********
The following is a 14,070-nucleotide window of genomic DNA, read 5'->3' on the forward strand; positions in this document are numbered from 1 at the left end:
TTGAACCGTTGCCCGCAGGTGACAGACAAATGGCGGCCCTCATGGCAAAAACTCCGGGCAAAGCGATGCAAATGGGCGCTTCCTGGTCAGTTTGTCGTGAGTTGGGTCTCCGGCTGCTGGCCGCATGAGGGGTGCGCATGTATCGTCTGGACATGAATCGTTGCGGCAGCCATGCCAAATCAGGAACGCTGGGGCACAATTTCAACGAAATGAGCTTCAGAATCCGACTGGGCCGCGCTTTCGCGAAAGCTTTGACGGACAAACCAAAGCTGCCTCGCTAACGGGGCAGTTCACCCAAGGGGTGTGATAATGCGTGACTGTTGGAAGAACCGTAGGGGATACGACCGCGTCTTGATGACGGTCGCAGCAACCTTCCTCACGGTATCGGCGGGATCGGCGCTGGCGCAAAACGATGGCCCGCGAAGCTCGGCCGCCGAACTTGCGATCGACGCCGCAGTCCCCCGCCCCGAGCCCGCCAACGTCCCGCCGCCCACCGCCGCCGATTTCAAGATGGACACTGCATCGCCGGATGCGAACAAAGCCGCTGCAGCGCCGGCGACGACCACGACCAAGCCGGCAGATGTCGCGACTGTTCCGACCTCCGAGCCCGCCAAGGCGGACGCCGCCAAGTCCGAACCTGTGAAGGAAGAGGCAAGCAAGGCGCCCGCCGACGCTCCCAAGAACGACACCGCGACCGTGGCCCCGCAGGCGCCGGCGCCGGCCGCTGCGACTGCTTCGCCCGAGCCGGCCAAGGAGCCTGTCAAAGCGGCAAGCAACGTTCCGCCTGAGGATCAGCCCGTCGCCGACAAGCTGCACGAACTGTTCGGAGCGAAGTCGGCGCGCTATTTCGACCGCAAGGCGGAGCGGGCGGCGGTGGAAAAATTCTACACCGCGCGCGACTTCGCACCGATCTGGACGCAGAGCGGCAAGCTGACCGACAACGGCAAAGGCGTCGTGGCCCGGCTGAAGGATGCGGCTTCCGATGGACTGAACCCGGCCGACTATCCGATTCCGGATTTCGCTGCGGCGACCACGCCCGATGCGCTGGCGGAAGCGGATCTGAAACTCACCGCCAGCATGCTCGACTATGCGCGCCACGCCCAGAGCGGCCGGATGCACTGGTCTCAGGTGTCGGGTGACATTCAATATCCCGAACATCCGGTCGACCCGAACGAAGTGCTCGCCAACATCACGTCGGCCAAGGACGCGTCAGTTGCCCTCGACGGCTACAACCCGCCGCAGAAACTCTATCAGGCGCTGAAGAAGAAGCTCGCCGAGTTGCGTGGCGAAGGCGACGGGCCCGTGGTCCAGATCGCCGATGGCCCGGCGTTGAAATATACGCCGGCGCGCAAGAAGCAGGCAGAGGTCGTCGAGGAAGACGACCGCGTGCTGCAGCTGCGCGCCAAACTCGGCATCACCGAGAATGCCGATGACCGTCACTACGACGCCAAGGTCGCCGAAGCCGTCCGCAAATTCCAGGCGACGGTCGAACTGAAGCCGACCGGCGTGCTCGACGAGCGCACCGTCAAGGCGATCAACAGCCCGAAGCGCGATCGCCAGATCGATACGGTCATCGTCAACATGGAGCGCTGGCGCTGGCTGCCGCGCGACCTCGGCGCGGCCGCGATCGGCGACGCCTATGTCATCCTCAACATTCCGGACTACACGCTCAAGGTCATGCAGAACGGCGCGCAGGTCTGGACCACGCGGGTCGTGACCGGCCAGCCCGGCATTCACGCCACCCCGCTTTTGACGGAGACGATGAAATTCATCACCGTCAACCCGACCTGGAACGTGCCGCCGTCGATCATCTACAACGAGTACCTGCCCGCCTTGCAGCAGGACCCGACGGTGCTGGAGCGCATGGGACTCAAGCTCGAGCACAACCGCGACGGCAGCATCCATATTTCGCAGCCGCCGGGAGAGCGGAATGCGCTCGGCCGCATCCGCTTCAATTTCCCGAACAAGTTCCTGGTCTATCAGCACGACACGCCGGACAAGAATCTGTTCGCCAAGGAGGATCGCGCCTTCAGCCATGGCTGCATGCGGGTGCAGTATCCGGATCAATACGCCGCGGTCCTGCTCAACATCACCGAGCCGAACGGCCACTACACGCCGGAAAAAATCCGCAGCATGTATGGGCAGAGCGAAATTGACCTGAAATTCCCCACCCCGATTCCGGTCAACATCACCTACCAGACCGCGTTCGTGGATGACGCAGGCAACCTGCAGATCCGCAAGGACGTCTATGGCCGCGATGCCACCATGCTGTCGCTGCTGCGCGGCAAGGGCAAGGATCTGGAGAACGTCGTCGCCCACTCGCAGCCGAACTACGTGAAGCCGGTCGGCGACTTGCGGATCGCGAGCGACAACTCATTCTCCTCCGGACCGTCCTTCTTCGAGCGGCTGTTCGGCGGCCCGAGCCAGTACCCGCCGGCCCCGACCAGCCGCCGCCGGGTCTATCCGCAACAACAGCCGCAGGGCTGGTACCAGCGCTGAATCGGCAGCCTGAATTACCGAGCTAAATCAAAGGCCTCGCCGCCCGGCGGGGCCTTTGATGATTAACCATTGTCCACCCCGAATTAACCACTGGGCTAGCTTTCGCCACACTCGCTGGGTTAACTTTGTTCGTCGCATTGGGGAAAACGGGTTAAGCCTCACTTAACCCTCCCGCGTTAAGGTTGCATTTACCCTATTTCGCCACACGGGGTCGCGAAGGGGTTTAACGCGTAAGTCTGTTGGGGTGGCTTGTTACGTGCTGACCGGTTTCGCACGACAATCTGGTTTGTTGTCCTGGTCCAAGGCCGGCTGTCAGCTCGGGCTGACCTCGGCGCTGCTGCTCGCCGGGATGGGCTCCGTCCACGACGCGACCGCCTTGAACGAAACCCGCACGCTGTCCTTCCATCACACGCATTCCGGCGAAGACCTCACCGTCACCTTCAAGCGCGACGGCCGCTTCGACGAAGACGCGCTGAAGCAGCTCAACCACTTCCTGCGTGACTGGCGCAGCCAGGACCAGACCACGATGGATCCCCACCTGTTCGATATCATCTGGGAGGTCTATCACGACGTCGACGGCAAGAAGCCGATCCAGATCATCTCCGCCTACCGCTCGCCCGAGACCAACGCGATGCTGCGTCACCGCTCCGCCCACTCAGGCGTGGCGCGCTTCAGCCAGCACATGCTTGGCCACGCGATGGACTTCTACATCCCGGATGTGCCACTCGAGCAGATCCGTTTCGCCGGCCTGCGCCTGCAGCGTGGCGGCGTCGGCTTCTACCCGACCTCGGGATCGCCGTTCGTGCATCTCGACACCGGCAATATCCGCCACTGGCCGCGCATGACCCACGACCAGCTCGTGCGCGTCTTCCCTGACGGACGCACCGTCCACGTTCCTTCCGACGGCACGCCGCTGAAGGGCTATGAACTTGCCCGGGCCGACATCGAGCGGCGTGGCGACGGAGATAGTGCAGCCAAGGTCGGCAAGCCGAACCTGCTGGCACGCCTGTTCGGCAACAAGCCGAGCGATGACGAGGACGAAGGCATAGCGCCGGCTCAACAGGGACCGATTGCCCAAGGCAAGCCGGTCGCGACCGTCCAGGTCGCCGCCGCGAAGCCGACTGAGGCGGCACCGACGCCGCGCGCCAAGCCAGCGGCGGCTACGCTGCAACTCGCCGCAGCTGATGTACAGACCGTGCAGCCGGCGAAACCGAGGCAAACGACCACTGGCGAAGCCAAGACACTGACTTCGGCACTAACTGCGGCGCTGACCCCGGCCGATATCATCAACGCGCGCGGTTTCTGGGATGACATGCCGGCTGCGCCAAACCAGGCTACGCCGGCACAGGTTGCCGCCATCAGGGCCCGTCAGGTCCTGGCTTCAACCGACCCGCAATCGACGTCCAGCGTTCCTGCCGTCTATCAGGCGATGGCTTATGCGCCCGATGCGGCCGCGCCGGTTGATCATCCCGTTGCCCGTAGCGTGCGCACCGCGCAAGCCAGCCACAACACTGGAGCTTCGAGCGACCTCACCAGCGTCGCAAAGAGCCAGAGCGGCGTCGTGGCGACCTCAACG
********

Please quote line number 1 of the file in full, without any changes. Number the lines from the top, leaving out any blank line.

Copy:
The following is a 14,070-nucleotide window of genomic DNA, read 5'->3' on the forward strand; positions in this document are numbered from 1 at the left end: